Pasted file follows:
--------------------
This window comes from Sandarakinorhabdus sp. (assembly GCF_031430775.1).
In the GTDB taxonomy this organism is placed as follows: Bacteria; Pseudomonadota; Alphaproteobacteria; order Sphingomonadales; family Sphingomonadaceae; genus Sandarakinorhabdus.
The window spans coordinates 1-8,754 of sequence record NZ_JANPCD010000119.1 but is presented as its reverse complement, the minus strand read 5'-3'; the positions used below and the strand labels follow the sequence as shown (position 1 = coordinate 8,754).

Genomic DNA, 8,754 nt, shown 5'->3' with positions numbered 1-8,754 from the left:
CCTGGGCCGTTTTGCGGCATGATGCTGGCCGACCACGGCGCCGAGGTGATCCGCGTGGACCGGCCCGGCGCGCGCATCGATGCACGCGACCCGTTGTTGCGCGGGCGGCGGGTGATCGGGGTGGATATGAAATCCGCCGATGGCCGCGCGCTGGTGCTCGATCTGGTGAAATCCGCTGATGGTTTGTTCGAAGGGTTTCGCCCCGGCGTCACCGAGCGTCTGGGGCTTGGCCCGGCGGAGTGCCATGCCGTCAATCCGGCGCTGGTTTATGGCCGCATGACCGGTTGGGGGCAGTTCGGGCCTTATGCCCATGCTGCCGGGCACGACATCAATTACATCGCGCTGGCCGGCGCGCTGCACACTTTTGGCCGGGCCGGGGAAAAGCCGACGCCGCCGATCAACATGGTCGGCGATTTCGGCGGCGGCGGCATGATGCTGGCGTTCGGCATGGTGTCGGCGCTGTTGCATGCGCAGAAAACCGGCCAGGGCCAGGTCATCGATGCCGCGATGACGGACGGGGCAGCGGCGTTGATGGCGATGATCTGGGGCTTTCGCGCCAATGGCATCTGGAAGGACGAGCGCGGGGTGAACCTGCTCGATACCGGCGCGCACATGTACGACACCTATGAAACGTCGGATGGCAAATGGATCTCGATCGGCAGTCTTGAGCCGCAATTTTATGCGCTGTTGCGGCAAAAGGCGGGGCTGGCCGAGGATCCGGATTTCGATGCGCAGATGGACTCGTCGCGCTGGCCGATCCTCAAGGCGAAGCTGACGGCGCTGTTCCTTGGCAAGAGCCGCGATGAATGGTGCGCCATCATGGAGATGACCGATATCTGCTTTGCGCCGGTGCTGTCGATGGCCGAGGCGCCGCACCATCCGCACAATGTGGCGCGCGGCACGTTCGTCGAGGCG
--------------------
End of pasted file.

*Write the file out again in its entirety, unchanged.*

This window comes from Sandarakinorhabdus sp. (assembly GCF_031430775.1).
In the GTDB taxonomy this organism is placed as follows: Bacteria; Pseudomonadota; Alphaproteobacteria; order Sphingomonadales; family Sphingomonadaceae; genus Sandarakinorhabdus.
The window spans coordinates 1-8,754 of sequence record NZ_JANPCD010000119.1 but is presented as its reverse complement, the minus strand read 5'-3'; the positions used below and the strand labels follow the sequence as shown (position 1 = coordinate 8,754).

Genomic DNA, 8,754 nt, shown 5'->3' with positions numbered 1-8,754 from the left:
CCTGGGCCGTTTTGCGGCATGATGCTGGCCGACCACGGCGCCGAGGTGATCCGCGTGGACCGGCCCGGCGCGCGCATCGATGCACGCGACCCGTTGTTGCGCGGGCGGCGGGTGATCGGGGTGGATATGAAATCCGCCGATGGCCGCGCGCTGGTGCTCGATCTGGTGAAATCCGCTGATGGTTTGTTCGAAGGGTTTCGCCCCGGCGTCACCGAGCGTCTGGGGCTTGGCCCGGCGGAGTGCCATGCCGTCAATCCGGCGCTGGTTTATGGCCGCATGACCGGTTGGGGGCAGTTCGGGCCTTATGCCCATGCTGCCGGGCACGACATCAATTACATCGCGCTGGCCGGCGCGCTGCACACTTTTGGCCGGGCCGGGGAAAAGCCGACGCCGCCGATCAACATGGTCGGCGATTTCGGCGGCGGCGGCATGATGCTGGCGTTCGGCATGGTGTCGGCGCTGTTGCATGCGCAGAAAACCGGCCAGGGCCAGGTCATCGATGCCGCGATGACGGACGGGGCAGCGGCGTTGATGGCGATGATCTGGGGCTTTCGCGCCAATGGCATCTGGAAGGACGAGCGCGGGGTGAACCTGCTCGATACCGGCGCGCACATGTACGACACCTATGAAACGTCGGATGGCAAATGGATCTCGATCGGCAGTCTTGAGCCGCAATTTTATGCGCTGTTGCGGCAAAAGGCGGGGCTGGCCGAGGATCCGGATTTCGATGCGCAGATGGACTCGTCGCGCTGGCCGATCCTCAAGGCGAAGCTGACGGCGCTGTTCCTTGGCAAGAGCCGCGATGAATGGTGCGCCATCATGGAGATGACCGATATCTGCTTTGCGCCGGTGCTGTCGATGGCCGAGGCGCCGCACCATCCGCACAATGTGGCGCGCGGCACGTTCGTCGAGGCG